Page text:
Reward: Cube all three shards below level 60 to create the Sunstone of the Twin Seas.Sunstone of the Twin SeasRequired Level: 50Keep in Inventory to Gain Bonus+2 to All Skills10% Combat Speeds-5% to Enemy Fire Resistance-5% to Enemy Lightning Resistance-5% to Enemy Cold Resistance10% to All AttributesElemental Resists +10%+5% to Experience GainedAlthough the level can be accessed at level 45, you cannot cube the shards together until at least level 50.If you are past level 59, you can still do the challenge, but with the added penalty of 2 Arcane Crystals per 10 levels.
All this would be for nothing without the monster AI modifications and new abilities, elite and heroic monsters with even more powerful skills, and for advanced players there are 30 new uberquests based on Diablo lore and the challenges, which reward you for killing bosses at a low level or two of them at once.
These are special dungeons, levels or player-summoned bosses that should only be attempted by the skilled and powerful. Median XL offers 17+1 uberbosses, 8 uberlevels and 4 separate bosses, most based on Diablo lore. The uberquests range from the invasion of Toraja by the edyrem to the cursed city of Ureh (from the Diablo novel 'Kingdom of Shadow') and an uberquest that recreates the capture of Baal by Tal Rasha and the Horadrim... with you as Baal.
Completing difficult tasks and encounters at a low level or performing tricks like dodging witches or shattering stained glass windows may earn you big rewards... from powerful charms to additional new skills.
New skill trees with 210 new skills, new base items, gems, runes, uniques, runewords, sets, crafting improved monster AI and new monster types, elite and heroic monsters, 28 uberquests for advanced characters, 5 challenges. Compatible with Diablo II Lord of Destruction 1.10/1.11/1.12/1.13 (PC/Mac).
With intense deficiency of medical resources during COVID-19 pandemic, risk stratification is of strategic importance. Blood glucose level is an important risk factor for the prognosis of infection and critically ill patients. We aimed to investigate the prognostic value of blood glucose level in patients with COVID-19.
We collected clinical and survival information of 2041 consecutive hospitalized patients with COVID-19 from two medical centers in Wuhan. Patients without available blood glucose level were excluded. We performed multivariable Cox regression to calculate HRs of blood glucose-associated indexes for the risk of progression to critical cases/mortality among non-critical cases, as well as in-hospital mortality in critical cases. Sensitivity analysis were conducted in patient without diabetes.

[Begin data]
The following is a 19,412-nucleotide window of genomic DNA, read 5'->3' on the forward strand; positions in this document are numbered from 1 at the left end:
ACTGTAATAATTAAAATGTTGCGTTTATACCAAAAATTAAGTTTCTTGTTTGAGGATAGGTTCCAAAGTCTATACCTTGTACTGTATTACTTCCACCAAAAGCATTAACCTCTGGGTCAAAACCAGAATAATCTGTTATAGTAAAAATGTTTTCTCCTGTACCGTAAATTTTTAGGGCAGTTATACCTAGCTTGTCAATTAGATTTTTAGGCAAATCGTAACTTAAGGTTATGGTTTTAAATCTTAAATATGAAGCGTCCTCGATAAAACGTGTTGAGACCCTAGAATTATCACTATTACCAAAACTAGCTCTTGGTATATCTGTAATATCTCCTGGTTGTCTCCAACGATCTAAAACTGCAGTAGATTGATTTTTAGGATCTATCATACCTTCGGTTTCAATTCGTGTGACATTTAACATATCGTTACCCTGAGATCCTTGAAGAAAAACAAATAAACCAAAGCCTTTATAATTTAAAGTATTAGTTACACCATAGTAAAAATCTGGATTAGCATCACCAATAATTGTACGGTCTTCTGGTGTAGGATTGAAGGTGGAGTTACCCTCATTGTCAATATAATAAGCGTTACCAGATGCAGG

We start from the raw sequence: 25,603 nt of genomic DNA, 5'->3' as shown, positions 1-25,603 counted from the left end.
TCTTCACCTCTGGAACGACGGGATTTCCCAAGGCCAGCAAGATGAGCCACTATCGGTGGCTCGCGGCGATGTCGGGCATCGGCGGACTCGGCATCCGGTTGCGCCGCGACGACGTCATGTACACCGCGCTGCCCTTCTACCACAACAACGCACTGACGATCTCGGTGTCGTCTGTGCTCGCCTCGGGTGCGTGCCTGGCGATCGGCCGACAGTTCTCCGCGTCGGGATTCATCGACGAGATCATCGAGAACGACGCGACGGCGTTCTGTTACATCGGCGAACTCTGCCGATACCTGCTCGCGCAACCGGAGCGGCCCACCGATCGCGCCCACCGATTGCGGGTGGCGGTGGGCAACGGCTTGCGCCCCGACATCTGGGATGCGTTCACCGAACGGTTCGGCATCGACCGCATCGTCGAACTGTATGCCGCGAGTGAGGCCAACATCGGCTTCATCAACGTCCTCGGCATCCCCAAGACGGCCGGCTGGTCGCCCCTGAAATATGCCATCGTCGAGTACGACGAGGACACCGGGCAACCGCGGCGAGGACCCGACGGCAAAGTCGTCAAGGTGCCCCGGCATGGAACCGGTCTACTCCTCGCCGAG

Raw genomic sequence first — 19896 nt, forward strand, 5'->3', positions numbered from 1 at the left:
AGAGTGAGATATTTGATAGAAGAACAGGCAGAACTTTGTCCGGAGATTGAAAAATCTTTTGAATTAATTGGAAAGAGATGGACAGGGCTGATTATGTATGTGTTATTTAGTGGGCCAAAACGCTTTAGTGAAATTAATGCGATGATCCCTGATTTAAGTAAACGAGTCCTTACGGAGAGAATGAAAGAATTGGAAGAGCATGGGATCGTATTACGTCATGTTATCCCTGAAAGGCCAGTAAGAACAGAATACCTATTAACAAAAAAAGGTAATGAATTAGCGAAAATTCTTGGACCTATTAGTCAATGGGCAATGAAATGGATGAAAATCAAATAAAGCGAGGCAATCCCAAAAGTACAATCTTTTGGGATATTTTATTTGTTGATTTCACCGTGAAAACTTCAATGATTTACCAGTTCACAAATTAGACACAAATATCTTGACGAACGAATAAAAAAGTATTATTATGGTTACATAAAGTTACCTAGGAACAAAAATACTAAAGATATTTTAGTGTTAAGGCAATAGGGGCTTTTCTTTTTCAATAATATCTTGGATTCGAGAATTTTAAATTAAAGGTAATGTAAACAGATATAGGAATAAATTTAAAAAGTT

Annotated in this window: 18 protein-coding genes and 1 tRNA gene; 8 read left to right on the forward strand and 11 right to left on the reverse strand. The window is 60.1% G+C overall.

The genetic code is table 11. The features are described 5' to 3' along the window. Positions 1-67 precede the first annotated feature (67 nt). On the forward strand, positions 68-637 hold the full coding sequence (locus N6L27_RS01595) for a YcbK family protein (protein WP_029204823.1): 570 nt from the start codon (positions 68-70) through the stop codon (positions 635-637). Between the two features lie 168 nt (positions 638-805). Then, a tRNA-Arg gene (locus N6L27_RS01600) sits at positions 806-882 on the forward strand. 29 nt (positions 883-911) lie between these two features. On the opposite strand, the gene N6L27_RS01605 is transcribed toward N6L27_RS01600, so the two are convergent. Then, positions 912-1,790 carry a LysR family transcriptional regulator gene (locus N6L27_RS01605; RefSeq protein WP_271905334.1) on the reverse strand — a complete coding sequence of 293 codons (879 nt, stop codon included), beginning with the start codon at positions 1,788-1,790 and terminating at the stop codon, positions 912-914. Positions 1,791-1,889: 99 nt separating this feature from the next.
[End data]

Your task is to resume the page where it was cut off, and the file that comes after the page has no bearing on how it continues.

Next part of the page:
Elevation of blood glucose level predicted worse outcomes in hospitalized patients with COVID-19. Our findings may provide a simple and practical way to risk stratify COVID-19 inpatients for hierarchical management, particularly where medical resources are in severe shortage during the pandemic.
Previously published articles found that age, gender, comorbidities, lymphocyte counts, C reactive protein, procalcitonin, D-Dimer and other cytokines were associated with prognosis of patients with COVID-19. However, the effect of blood glucose level on prognosis was never reported.
However, there was still no universally feasible laboratory index to predict the prognosis of patients with COVID-19, particularly during such a large-scale infectious disease outbreak setting. Blood glucose level is a routine test that can be carried out in virtually all clinical settings. Among patients with COVID-19, 45.2% had anomalies in blood glucose levels.3 Previous studies showed that stress hyperglycemia was an independent risk factor associated with worse outcomes among critically ill patients.6 In addition, hypoglycemia may lead to cardiovascular events, also conferring a harmful effect on prognosis.7 We therefore speculated that blood glucose levels may have predictive value on COVID-19 prognosis.
In our current study, we reviewed 2041 patients with COVID-19 from two medical centers in Wuhan City and explored the effects of blood glucose levels on the outcomes of progression to critical cases and in-hospital mortality. We sought to identify an instant and simple approach for risk stratification and hierarchical management of COVID-19 in all clinical settings.